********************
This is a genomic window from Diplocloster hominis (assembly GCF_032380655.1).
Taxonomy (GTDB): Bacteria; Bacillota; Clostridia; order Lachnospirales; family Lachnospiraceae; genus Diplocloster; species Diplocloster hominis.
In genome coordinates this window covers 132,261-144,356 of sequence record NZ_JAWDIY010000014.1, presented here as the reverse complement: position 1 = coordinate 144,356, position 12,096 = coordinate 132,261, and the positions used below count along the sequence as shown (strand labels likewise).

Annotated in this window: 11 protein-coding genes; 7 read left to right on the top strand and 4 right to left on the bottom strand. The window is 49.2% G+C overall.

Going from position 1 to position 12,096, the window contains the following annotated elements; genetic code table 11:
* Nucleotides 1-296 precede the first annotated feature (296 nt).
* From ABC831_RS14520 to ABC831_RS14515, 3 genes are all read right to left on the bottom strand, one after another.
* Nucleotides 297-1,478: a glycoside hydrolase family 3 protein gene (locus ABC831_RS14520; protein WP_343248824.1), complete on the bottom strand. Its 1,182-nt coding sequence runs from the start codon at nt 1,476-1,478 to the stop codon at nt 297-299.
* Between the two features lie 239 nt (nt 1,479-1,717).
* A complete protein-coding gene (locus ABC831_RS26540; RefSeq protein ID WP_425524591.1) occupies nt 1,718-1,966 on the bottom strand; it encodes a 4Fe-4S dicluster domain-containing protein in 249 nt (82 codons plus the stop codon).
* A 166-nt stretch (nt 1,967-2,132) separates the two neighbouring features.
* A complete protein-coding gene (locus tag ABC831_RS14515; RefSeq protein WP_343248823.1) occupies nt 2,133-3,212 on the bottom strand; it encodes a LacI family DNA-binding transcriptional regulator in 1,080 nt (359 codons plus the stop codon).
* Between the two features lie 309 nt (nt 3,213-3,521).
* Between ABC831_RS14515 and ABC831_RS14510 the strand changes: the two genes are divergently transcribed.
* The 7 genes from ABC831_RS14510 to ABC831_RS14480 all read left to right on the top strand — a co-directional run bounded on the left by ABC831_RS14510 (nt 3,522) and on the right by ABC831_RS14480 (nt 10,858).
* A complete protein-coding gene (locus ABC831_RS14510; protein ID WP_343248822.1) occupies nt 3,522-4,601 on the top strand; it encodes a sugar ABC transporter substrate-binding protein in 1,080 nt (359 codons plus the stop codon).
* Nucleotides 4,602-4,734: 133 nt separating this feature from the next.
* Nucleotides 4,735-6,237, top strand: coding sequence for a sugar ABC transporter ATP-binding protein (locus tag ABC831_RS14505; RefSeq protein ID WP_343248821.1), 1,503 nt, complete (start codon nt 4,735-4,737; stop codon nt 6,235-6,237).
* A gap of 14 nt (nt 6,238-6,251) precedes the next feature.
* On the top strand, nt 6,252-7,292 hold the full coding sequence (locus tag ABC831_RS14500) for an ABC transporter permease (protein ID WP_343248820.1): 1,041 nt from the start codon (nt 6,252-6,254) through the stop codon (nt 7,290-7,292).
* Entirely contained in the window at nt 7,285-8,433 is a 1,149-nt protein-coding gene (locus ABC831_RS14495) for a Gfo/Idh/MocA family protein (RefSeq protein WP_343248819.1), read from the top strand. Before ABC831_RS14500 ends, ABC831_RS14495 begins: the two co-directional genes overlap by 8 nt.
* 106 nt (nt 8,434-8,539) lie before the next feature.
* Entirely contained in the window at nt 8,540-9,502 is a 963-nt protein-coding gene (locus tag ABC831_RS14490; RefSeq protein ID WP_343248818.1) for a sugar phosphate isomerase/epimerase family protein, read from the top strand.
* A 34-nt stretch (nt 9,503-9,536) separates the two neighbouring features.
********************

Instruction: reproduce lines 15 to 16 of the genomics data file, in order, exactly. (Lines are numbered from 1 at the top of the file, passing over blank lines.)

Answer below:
* The 7 genes from ABC831_RS14510 to ABC831_RS14480 all read left to right on the top strand — a co-directional run bounded on the left by ABC831_RS14510 (nt 3,522) and on the right by ABC831_RS14480 (nt 10,858).
* A complete protein-coding gene (locus ABC831_RS14510; protein ID WP_343248822.1) occupies nt 3,522-4,601 on the top strand; it encodes a sugar ABC transporter substrate-binding protein in 1,080 nt (359 codons plus the stop codon).